time children reach school age, they become more tuned into the feelings and needs
of others.
Research suggests that child audiences can recognize the feelings of media characters, though it appears that younger children are less likely to experience the
character’s feelings (that is, empathize with them) than older children. In one
study, 3- to 5-year-olds and 9- to 11-year-olds watched a scary movie clip. For one
clip, a threatening “stimulus” was shown. For the other, a character’s fear in
response to the threatening stimulus was shown. Older children were more frightened and physiologically aroused than the younger children, though all children
recognized the character as frightened (Wilson & Cantor, 1985).
Calvert and Kotler (2003) examined a more recent crop of prosocial programs
for elementary school-age youth airing on commercial broadcast, cable, and public
television. Their two-pronged study involved second to sixth graders in both a naturalistic reporting methodology (in which children logged onto a Web site and
reported on what they were watching and what they learned) as well as an experimental methodology (in which children were shown programs in the classroom and
asked about them afterwards). Their research suggests that school-age children learn
from prosocial programs even more so than from traditional, school-related educational shows. Moreover, much of what the children seemed to be learning is how to
identify the emotions of characters and apply what they learn to their own lives. As
this sixth-grade girl in the experimental condition wrote about the program Anatole,
“This program was about a little mouse who tried her hardest in singing but just
couldn’t do it. The mouse gave up and ripped her opera notes up because of her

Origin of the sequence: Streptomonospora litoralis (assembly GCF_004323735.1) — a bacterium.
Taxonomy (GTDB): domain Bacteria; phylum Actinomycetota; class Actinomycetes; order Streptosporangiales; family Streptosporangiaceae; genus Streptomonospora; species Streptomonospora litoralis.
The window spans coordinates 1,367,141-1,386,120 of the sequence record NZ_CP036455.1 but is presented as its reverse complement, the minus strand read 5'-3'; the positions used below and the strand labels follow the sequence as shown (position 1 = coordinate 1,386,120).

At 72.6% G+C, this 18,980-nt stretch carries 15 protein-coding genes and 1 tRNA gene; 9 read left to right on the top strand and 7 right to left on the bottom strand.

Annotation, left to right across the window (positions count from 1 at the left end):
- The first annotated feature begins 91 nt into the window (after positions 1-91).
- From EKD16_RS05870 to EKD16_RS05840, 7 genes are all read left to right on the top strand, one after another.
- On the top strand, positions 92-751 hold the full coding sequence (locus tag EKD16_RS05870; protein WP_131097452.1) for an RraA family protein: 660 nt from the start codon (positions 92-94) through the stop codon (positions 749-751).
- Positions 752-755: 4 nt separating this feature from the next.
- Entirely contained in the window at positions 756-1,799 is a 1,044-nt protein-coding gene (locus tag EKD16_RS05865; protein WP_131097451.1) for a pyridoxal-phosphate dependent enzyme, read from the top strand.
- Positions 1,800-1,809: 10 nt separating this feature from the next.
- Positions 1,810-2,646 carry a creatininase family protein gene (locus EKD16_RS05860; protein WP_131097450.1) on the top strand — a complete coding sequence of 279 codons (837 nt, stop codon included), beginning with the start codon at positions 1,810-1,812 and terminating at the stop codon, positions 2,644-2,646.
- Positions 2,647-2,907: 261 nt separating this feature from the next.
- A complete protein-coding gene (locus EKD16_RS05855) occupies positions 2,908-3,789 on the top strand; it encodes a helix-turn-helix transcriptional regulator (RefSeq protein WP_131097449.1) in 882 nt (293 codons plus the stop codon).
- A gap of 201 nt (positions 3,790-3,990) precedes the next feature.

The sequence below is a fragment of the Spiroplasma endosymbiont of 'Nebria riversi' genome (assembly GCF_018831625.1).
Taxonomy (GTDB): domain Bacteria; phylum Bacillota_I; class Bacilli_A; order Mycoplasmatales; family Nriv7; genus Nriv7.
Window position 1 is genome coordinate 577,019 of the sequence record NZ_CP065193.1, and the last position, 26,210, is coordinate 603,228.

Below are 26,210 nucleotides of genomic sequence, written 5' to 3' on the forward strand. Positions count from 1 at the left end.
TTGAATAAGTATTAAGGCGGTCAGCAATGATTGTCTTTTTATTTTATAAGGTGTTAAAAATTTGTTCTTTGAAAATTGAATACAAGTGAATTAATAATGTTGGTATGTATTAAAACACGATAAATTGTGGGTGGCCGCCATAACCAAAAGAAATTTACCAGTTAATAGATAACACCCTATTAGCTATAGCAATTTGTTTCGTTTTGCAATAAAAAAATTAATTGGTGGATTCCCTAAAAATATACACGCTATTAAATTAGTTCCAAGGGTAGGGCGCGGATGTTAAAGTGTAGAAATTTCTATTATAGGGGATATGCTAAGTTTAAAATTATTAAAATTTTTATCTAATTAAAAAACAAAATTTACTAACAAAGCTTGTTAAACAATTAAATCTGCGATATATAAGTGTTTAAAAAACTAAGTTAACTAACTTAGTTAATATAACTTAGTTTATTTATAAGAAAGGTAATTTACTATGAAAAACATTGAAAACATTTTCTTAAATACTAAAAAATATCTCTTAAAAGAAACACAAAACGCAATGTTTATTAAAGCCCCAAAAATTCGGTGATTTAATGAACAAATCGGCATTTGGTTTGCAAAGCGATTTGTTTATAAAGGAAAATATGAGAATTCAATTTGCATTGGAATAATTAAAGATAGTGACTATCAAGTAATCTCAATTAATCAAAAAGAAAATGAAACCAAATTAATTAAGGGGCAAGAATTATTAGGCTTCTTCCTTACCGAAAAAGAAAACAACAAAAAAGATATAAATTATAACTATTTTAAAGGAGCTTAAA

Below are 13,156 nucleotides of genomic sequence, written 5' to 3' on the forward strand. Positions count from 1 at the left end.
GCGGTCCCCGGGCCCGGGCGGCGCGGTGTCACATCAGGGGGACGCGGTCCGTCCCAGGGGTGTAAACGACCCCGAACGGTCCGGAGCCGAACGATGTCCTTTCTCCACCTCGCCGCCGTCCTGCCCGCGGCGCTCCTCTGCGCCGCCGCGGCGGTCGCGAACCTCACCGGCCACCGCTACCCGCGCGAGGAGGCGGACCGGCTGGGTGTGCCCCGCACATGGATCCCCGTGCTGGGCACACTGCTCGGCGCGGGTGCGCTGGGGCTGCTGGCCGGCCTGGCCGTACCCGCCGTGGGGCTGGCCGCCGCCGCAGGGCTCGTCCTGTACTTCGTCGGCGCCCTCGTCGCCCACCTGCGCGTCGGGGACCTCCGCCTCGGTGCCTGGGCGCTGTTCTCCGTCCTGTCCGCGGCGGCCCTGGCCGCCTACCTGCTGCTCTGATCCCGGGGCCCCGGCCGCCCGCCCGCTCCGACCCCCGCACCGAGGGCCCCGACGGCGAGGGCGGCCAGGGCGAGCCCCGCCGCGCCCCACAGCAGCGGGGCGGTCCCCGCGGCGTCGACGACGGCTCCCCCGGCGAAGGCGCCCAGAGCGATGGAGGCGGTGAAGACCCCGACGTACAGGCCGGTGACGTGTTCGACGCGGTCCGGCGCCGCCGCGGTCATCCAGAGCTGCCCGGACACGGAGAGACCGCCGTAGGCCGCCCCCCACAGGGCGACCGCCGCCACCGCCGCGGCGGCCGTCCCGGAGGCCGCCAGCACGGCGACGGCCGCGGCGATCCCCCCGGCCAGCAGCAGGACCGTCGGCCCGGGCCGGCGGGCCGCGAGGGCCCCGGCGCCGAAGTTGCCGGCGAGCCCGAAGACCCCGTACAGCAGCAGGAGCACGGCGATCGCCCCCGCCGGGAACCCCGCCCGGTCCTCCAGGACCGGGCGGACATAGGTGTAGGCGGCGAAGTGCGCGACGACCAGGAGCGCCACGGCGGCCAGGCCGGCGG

frustration. When her dad (Papa) met an Opera singer named Renee, he knew that
if his daughter heard her singing, she would have kept her confidence. And she did.
She learned that just because you are not good at something doesn’t mean you have
to give up. And that is the lesson that I will keep in mind when I get frustrated with
something I am not good at” (quoted in Calvert & Kotler, 2003, p. 316).
One of the first studies of the impact of prosocial television came with the
program Lassie, which ran from 1954 to 1974 on commercial broadcast TV. The
show featured an extraordinary collie, who was devoted to his family and, in particular, the boy owner (Jeff). Because of his devotion and intelligence, Lassie often
helped them out of dangerous situations. In the Sprafkin, Liebert, and Poulos
(1975) experiment, first-grade children saw one of three TV shows. In one condition, they saw a prosocial episode of Lassie in which Jeff rescues a puppy. In the
second, they viewed a “neutral” episode of Jeff trying to avoid taking violin lessons.
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In the third, the children watched a “competitive” episode of the Brady Bunch. After
viewing the television program, children were told to play a game to win points and
prizes. They were also told that if they needed assistance, they could press a “help”
button, though that would mean they would need to stop playing the game and
presumably be less likely to win a prize. Children could hear dogs barking with
increasing intensity and distress through the experimental period (the barking was,
of course, prerecorded). Children who saw the prosocial episode of Lassie condition
were nearly twice as likely to seek help as children in the neutral condition. Children
in the competitive condition were the least likely to seek help.
Social Interaction
In a 1979 study of Mister Rogers’ Neighborhood, Friedrich-Cofer, Huston-Stein,
Kipnis, Susman, and Clewett explored the effects of daily exposure to different
kinds of television over a 2-month period on preschool children’s social interactions with one another. All of the children were enrolled in Head Start programs.
In one classroom, children watched Mister Rogers, and teachers were trained and
relevant play material was provided. In a second classroom, children watched
Mister Rogers, but teachers had no training. Relevant play material was provided. In
the third, children viewed Mister Rogers, but there was neither teacher training nor
program-related play material. In the final condition, children watched “neutral”
films, with irrelevant play material in the classroom. Researchers observed
children’s natural social behaviors in the classroom and on the playground before
Figure 4.1
PBS’ Mister Rogers’ Neighborhood